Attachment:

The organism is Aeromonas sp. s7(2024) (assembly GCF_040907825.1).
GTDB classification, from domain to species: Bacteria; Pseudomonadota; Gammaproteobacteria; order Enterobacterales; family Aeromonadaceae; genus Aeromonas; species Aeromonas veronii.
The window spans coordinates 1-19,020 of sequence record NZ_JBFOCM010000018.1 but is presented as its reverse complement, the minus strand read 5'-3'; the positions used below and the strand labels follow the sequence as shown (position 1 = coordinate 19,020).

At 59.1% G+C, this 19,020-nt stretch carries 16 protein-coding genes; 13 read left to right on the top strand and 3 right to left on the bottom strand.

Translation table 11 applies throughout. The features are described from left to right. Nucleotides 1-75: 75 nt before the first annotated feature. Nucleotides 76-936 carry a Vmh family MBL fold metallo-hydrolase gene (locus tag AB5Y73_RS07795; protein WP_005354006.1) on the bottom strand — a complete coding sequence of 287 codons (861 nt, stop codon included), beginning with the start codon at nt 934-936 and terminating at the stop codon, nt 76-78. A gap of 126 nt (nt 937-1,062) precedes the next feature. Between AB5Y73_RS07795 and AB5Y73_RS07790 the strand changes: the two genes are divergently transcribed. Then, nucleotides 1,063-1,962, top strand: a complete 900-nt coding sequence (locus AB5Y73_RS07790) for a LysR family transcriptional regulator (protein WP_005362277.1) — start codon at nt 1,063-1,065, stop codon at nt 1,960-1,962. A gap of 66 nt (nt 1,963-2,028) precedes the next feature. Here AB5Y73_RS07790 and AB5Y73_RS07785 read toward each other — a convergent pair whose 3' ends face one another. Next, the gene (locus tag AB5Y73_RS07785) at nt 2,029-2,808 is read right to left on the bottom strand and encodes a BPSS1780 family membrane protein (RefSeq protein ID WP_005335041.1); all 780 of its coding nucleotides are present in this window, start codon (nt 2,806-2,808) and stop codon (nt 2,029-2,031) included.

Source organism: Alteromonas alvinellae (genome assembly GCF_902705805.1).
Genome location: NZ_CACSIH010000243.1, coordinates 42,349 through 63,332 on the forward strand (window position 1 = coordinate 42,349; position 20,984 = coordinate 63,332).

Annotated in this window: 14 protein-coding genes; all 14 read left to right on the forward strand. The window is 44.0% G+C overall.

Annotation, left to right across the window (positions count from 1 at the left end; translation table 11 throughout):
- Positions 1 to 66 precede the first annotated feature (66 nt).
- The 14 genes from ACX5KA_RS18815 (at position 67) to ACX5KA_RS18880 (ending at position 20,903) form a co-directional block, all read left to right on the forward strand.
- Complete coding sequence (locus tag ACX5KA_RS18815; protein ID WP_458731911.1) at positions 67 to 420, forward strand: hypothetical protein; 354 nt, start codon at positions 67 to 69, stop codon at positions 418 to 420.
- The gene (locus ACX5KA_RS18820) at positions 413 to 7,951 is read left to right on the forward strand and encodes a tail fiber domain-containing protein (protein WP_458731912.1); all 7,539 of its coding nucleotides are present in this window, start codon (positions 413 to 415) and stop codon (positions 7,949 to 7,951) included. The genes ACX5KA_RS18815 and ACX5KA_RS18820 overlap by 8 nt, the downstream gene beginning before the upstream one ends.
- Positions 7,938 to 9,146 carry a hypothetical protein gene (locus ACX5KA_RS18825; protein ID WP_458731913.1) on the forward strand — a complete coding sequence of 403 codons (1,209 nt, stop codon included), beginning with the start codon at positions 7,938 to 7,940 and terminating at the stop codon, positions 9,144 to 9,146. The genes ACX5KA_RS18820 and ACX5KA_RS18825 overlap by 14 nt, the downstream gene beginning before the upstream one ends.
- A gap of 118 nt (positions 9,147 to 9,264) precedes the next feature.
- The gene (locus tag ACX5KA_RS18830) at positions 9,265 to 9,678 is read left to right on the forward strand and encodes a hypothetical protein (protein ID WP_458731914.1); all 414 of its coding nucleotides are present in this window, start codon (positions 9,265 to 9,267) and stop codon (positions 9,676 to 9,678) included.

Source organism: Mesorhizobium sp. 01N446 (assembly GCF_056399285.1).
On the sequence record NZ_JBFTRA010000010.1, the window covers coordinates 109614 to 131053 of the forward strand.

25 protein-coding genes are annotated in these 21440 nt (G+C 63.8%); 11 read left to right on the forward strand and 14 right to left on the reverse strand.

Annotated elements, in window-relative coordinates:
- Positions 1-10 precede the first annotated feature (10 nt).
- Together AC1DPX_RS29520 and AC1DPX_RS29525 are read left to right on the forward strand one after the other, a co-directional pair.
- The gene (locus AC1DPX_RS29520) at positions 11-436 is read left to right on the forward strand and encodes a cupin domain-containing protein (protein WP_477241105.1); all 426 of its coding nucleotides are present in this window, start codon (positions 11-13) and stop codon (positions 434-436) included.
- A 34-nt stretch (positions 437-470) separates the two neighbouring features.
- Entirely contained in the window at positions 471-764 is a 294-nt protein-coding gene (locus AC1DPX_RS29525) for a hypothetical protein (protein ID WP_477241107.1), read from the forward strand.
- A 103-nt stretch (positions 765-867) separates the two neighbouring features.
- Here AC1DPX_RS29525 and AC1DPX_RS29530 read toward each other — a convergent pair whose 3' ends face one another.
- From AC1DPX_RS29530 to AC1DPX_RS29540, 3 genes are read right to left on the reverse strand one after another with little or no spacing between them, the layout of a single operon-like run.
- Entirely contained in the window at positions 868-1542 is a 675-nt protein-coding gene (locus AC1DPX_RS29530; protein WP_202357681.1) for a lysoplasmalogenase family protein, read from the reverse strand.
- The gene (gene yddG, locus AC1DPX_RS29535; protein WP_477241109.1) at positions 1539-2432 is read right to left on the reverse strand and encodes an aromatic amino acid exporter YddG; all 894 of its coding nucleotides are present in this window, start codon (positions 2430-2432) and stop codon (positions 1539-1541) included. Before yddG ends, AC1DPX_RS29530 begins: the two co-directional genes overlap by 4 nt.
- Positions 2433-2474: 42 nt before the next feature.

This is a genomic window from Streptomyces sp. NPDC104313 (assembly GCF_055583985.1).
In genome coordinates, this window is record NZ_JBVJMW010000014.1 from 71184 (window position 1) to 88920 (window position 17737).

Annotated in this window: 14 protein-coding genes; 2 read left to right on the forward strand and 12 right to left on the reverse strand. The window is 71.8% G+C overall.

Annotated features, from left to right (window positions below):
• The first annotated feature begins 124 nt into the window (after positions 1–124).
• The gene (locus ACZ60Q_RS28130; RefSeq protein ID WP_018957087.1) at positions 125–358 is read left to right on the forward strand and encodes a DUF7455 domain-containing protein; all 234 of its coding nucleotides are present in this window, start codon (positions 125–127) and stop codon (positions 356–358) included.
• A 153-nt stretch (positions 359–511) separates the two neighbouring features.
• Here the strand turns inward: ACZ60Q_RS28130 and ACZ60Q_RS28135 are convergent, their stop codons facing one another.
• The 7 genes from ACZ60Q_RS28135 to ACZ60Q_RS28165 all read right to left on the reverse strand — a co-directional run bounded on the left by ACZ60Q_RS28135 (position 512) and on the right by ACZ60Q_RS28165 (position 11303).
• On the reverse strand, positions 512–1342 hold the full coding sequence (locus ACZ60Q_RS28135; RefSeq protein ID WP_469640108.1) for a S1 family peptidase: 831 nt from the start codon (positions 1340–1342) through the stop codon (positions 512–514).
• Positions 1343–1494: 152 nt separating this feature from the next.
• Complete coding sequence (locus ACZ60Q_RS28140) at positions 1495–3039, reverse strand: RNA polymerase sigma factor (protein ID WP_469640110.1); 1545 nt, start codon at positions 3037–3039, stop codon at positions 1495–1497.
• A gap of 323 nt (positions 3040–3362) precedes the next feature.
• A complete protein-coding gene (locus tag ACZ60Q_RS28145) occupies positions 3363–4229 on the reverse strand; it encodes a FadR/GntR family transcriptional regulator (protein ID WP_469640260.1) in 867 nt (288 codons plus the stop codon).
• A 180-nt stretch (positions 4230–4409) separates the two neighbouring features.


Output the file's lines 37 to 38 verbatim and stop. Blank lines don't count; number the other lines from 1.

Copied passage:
• The gene (locus ACZ60Q_RS28130; RefSeq protein ID WP_018957087.1) at positions 125–358 is read left to right on the forward strand and encodes a DUF7455 domain-containing protein; all 234 of its coding nucleotides are present in this window, start codon (positions 125–127) and stop codon (positions 356–358) included.
• A 153-nt stretch (positions 359–511) separates the two neighbouring features.